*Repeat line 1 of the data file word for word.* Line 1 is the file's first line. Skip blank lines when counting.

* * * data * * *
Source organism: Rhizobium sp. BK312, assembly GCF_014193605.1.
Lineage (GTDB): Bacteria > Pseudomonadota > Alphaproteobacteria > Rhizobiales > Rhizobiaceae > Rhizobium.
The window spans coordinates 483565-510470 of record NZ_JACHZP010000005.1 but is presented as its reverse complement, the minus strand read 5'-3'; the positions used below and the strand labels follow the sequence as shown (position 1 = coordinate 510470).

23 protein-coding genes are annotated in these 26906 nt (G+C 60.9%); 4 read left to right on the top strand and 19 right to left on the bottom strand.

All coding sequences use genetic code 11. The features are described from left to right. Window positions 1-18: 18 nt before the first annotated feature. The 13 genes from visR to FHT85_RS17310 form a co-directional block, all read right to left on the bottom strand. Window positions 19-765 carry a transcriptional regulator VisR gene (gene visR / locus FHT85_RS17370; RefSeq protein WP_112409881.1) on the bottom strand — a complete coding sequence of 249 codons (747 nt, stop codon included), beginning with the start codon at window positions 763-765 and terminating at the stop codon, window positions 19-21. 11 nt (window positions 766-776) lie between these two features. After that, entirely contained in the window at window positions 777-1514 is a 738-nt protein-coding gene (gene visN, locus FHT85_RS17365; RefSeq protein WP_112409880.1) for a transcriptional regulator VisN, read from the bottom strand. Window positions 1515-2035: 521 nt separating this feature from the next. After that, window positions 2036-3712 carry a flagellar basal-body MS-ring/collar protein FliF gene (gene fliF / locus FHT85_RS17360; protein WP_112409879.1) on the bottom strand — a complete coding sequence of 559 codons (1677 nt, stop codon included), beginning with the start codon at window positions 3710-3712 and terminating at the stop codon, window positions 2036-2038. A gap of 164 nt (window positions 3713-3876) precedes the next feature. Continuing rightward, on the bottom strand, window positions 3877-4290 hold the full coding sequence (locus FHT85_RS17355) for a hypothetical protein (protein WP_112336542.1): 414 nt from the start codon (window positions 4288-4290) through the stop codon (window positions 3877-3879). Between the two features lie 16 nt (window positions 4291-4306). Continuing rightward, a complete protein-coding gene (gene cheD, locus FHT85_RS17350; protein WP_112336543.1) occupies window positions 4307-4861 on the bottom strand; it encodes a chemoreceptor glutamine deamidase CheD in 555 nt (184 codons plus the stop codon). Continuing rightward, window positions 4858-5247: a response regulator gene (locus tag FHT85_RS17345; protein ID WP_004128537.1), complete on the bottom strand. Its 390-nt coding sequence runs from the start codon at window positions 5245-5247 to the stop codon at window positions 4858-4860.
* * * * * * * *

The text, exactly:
Source organism: Rhizobium sp. BK312, assembly GCF_014193605.1.